Māori medium Educators and Iwi gather in Wellington to celebrate Māori achievementEducation
Māori medium national peak bodies Te Kōhanga Reo National Trust, Te Rūnanganui o Ngā Kura Kaupapa Māori, Ngā Kura ā Iwi, Te Akatea, and iwi representatives have been given a call to action today as Education Minister Hon Hekia Parata launches a strategy to future-proof Māori medium education.
Educators and iwi gathered at a Hui in Wellington for discussions on Te Rāngai Kāhui Ako ā-Iwi, a framework provided to iwi to ensure the future sustainability of Maori-medium education and build on the recent successes of Māori educational achievement.
“Overall, Māori in education are starting earlier, staying longer, and leaving better qualified. Te Rāngai Kāhui Ako ā-Iwi empowers iwi with clear data about the Māori medium participation statistics within their rohe,” Ms Parata said.
“I want to see Māori medium education build on its strengths, grow and thrive. To achieve this, we need to ensure that iwi, whānau, communities, peak bodies, education providers and the Ministry of Education collectively support learners to learn in high-quality, authentic Māori medium education settings.
“It is crucial that children and young people have access to quality Māori medium education no matter where they live or at what stage of learning they are at.
“There have been clear calls to increase the learning and speaking of te reo Māori. Choosing a Māori medium education pathway is an obvious and readily available way to do that.
“I commissioned Te Rāngai Kāhui Ako ā-Iwi framework to focus on how we can get sustainable Māori medium education in every rohe, contextualised by the dialect, the tikanga, the kawa and the cultural narratives of the iwi of that rohe, from kohanga to kura to wānanga.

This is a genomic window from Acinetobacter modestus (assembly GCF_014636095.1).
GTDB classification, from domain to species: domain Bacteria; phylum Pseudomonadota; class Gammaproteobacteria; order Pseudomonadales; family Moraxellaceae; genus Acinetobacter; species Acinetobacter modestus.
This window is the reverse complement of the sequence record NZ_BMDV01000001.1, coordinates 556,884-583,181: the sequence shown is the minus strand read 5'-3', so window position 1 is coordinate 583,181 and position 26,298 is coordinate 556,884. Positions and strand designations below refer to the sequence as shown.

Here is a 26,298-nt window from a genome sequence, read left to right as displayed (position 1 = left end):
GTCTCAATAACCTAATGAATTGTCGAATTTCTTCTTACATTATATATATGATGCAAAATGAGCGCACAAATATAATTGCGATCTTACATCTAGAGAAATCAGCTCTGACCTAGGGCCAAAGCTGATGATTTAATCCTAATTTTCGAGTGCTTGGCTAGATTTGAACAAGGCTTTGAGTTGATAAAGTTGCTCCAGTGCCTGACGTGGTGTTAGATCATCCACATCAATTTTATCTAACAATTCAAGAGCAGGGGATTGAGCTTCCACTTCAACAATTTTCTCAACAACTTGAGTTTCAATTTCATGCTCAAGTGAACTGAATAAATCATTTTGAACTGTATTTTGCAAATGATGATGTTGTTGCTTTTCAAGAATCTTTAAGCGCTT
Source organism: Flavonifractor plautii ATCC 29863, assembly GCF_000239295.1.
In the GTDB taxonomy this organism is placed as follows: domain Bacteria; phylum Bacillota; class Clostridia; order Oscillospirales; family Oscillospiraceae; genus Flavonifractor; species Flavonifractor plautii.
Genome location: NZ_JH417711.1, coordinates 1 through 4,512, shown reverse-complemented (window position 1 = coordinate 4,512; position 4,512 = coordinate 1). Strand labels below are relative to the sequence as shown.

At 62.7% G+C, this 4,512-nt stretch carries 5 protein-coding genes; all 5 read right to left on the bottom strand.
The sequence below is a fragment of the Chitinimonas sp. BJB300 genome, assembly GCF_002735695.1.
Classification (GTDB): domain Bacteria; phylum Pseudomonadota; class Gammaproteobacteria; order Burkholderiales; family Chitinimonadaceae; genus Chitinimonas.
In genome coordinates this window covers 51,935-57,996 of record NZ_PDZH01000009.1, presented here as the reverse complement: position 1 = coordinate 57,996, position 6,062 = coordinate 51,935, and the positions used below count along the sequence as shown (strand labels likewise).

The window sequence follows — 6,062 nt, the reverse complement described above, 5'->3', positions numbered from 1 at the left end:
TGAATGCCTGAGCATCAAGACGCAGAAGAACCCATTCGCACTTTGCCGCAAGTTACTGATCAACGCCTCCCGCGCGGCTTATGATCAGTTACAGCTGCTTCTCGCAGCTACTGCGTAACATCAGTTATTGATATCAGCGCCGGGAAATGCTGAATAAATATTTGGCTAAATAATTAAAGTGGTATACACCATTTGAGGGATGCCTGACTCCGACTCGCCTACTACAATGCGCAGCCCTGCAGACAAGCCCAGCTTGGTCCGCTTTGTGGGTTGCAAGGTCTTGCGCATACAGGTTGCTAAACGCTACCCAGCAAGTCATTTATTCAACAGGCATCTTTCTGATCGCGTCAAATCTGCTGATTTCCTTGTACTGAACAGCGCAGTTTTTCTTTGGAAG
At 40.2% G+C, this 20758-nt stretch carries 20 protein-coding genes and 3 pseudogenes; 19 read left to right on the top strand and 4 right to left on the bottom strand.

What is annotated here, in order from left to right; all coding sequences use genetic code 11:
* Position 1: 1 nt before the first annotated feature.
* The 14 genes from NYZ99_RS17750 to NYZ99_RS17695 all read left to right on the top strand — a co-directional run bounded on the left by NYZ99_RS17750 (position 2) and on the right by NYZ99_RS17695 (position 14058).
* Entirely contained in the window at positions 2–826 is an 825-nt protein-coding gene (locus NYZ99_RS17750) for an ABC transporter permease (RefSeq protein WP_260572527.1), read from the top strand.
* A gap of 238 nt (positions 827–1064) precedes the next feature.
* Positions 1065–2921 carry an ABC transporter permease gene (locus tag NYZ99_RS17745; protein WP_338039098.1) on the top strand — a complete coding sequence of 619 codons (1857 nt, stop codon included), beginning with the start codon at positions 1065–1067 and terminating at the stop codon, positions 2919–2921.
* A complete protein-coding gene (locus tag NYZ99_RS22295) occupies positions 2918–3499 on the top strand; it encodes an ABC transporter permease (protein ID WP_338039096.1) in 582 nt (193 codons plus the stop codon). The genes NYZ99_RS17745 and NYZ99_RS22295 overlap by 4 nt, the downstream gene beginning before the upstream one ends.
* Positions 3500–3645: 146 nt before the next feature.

“Alongside this framework, iwi and Māori medium bodies have been provided data on Māori educational achievement, broken down by rohe, which has improved exponentially. NCEA achievement by Māori students in Year 12 has gone from 56.8 percent in 2011, to 74.9 percent in 2016, that’s over 5000 more Māori than would have been the case with 2011 rates.
“More than that, the data shows us that the best results by Māori students have been achieved in Māori-medium education. Māori-medium students have rates of NCEA Level 2 achievement on par with all students in the school population, but significantly higher (15 to 20 percentage points) than Māori students in English-medium. The benefits of Māori medium education are most strongly realised when students remain in Māori medium for their entire compulsory education pathway (years 1 to 13).
“That is why our new Communities of Learning | Kahui Ako are so suited to Māori medium education as a sustainable Māori medium pathway from kohanga through kura and wharekura.
“It is so important that iwi are equipped with the tools to support young Māori to stay for longer in high quality kura, and to leave with good qualifications and a strong cultural capacity including te reo Māori.
“The unprecedented increase in Māori achievement should be celebrated. Ensuring this continues so all our mokopuna get the best education they can is a responsibility for us all. Whānau are in a prime position to ensure that we make this difference together, focusing on their achievement, their outcomes, and ultimately their future,” Ms Parata said.
Interested groups can source the Te Rāngai Kāhui Ako ā-Iwi framework by requesting a copy from firstname.lastname@example.org